Reviewing the episode for IGN, Travis Fickett extolled Summer Glau's performance, and held it up as an example of her acting ability keeping the whole series from failing. Fickett also explained that "Self Made Man" received better ratings than the preceding episodes of the series' second season. At the website Television Without Pity (TWoP), the staff review rated the episode a "C", and specifically took issue with the suspension of disbelief required for Cameron's ability to find anything and everything about the Myron Stark storyline in a closed public library; as of January 2010[update], 757 of their readers awarded it an average grade of "B+".
Though the series never specifically explains the three dots written on the Connors' basement wall in "Automatic for the People", reviewers (including IGN, TWoP, and Total Sci-Fi's Owen Van Spall) attributed them to this episode's revelation of the Terminators' temporal triangulation ability. Van Spall and TWoP also noted the plot point of the T-888's mission to kill the governor of California. Stark's assassination mission was to take place on New Year's Eve 2010, at which time Arnold Schwarzenegger would still be the Californian governor (leaving office in January 2011); Schwarzenegger is the star of the first three Terminator films in the franchise, having premiered the role in 1984.
- "Self Made Man". Terminator: The Sarah Connor Chronicles. Season 2. Episode 11. 2008-12-01. Fox Broadcasting Company.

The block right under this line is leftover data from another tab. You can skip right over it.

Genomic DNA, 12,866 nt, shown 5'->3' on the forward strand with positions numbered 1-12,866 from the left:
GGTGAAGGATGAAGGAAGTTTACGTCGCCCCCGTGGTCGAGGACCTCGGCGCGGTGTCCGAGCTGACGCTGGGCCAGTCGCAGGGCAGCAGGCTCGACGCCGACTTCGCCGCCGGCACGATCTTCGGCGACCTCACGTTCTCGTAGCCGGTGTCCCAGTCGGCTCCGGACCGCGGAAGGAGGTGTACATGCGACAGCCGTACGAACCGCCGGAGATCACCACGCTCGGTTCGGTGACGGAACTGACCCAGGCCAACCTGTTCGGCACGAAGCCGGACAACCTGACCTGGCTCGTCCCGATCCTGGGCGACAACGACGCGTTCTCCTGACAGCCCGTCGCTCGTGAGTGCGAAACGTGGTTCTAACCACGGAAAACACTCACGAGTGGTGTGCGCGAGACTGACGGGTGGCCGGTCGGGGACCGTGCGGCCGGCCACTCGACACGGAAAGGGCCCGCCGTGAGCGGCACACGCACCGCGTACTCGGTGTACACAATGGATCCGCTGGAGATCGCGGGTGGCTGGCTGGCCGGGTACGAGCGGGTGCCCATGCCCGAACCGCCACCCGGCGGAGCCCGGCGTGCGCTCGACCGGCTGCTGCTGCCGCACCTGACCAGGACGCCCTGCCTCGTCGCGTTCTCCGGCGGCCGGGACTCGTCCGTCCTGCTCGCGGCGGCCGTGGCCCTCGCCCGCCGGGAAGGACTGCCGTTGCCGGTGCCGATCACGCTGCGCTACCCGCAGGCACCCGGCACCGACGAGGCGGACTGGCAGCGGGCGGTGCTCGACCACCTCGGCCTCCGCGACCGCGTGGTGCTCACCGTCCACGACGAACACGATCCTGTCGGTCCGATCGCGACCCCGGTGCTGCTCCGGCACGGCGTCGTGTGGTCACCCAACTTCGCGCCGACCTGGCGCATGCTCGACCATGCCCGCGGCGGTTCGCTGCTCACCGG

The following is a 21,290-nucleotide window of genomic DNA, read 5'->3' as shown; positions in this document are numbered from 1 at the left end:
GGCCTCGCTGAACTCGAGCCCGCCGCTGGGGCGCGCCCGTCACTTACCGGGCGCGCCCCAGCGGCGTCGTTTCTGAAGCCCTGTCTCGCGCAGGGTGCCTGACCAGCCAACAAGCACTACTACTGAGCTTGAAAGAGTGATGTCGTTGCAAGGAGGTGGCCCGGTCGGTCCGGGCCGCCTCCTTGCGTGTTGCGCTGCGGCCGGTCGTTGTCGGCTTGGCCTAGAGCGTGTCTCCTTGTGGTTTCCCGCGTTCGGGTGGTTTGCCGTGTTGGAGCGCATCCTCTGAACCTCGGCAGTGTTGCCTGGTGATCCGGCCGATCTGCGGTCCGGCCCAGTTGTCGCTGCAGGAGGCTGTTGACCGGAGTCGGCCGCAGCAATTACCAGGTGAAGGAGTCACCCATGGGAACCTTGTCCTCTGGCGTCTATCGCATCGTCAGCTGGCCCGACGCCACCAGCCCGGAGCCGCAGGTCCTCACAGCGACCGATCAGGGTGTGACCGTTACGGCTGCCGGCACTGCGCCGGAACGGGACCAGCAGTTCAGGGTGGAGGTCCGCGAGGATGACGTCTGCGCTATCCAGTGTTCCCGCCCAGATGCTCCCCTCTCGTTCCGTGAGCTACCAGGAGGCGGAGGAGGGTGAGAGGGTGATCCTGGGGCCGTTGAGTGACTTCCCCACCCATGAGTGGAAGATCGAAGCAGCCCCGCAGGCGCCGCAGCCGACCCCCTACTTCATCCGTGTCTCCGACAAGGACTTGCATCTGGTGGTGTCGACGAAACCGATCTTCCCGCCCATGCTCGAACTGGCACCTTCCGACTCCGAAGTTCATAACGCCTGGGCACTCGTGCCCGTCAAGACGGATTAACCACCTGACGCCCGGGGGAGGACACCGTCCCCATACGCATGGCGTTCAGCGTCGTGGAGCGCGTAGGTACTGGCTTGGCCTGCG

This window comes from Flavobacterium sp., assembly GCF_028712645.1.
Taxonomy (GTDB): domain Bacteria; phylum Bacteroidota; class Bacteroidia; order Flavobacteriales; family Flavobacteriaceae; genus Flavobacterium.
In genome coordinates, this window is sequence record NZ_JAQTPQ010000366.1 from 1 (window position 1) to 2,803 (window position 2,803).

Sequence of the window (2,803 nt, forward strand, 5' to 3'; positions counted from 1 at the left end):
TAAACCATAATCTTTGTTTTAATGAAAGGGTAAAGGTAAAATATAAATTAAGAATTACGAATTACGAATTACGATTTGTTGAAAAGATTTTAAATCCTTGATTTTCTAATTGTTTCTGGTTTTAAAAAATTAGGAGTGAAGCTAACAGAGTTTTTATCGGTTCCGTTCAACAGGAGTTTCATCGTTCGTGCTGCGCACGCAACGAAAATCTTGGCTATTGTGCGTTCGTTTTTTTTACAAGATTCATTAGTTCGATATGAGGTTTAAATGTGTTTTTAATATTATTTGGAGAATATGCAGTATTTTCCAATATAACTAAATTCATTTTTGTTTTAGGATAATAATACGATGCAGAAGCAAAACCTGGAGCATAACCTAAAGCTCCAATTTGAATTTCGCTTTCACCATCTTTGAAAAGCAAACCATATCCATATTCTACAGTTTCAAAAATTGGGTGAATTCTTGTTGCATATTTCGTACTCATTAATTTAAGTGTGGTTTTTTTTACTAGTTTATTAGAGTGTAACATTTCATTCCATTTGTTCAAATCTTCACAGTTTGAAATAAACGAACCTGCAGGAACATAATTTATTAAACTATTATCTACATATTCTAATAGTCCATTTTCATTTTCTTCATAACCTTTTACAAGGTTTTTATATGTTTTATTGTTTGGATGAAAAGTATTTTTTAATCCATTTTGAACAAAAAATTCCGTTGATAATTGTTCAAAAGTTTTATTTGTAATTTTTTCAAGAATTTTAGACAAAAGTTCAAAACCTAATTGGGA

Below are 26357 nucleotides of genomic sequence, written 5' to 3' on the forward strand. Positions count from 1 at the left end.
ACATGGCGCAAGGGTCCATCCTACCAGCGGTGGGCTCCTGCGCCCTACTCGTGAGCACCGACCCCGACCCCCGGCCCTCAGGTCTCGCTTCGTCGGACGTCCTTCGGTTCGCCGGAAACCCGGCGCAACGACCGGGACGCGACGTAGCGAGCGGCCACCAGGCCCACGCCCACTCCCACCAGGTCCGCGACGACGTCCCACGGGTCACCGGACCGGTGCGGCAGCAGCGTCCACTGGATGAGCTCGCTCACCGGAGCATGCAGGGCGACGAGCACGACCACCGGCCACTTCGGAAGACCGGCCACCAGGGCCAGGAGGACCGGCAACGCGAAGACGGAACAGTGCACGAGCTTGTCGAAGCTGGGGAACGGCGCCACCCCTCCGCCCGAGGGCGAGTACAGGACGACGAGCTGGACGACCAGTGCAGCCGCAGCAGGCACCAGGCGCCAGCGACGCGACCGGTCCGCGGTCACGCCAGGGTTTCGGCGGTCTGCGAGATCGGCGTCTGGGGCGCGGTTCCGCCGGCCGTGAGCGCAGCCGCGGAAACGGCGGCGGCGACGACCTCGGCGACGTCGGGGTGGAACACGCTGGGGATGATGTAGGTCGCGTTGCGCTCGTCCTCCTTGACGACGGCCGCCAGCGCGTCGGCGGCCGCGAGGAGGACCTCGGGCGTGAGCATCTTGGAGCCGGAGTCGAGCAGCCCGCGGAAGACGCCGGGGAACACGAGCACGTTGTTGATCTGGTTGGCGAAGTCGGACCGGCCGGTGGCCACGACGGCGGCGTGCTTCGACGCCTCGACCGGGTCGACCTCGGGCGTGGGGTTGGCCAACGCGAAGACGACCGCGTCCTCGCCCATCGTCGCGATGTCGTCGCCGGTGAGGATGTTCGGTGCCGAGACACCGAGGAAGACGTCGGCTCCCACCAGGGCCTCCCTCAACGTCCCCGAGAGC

- "Terminator: The Sarah Connor Chronicles - Self Made Man - Yahoo! TV". Yahoo! TV. Santa Clara, California, USA: Yahoo!, Inc. Retrieved 2009-02-23.
- Sepinwall, Alan (2008-12-02). "Terminator, "Self-Made Man": History lessons". The Star-Ledger. Newark, New Jersey, USA: George Arwady. Retrieved 2009-02-23.
- Van Spall, Owen (2009-02-09). "Terminator: The Sarah Connor Chronicles: Self-Made Man (season 2, episode 11)". Total Sci-Fi. Archived from the original on 2013-01-22. Retrieved 2009-02-23.
While Sarah pursues her obsession with the three-dotted symbol, Cameron might accidentally have found its meaning when she learns that a Terminator was mistakenly sent back to the 1920s and has altered the timeline for purposes unknown…
- hadley (2008-12-03). "self made episode". Terminator - Sarah Connor Chronicles. United States: Fox Broadcasting Company. Archived from the original (Blog) on 2009-04-08. Retrieved 2010-01-23.
- hadley (2008-12-03). "dressed in time". Terminator - Sarah Connor Chronicles. United States: Fox Broadcasting Company. Archived from the original (Blog) on 2009-04-08. Retrieved 2010-01-23.
- Fickett, Travis (2008-12-02). "Terminator: "Self Made Man" Review". IGN TV. Brisbane, California, USA: IGN. Retrieved 2010-01-01.
A clever, innovative - if not entirely successful - episode.
- Daniel. "I Just Wasn't Made For These Times". Television Without Pity. NBC Universal. Archived from the original on 2009-06-05. Retrieved 2010-01-01.
- Marois, Michael B.; William Selway (2009-12-24). "Schwarzenegger Seeks Obama's Help for Deficit Relief". New York City, USA: Bloomberg L.P. Bloomberg L.P. Archived from the original on 2010-03-21. Retrieved 2010-01-01.
- "Arnold Schwarzenegger". The New York Times. Arthur Ochs Sulzberger, Jr. Retrieved 2010-01-01.